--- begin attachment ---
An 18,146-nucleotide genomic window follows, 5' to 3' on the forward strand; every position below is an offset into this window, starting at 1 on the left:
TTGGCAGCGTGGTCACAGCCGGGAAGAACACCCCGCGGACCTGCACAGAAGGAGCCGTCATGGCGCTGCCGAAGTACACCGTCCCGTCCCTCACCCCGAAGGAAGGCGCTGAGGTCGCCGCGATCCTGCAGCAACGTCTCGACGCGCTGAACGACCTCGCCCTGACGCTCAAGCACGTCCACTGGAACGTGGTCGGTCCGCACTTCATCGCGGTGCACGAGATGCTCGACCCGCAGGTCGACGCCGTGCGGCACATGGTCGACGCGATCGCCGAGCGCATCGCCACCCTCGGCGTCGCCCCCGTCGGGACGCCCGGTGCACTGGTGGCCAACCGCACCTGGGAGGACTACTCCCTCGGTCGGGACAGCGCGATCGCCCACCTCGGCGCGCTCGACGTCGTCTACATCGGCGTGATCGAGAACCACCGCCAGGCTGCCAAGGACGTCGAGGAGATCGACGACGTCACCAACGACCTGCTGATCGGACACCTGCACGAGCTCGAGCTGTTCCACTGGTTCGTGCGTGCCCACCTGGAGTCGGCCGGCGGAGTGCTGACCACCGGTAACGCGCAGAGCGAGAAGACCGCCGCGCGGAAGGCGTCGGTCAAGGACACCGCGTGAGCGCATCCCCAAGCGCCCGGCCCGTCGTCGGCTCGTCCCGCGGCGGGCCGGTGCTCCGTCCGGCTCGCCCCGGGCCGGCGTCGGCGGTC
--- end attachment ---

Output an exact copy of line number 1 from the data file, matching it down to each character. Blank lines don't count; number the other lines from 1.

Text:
An 18,146-nucleotide genomic window follows, 5' to 3' on the forward strand; every position below is an offset into this window, starting at 1 on the left: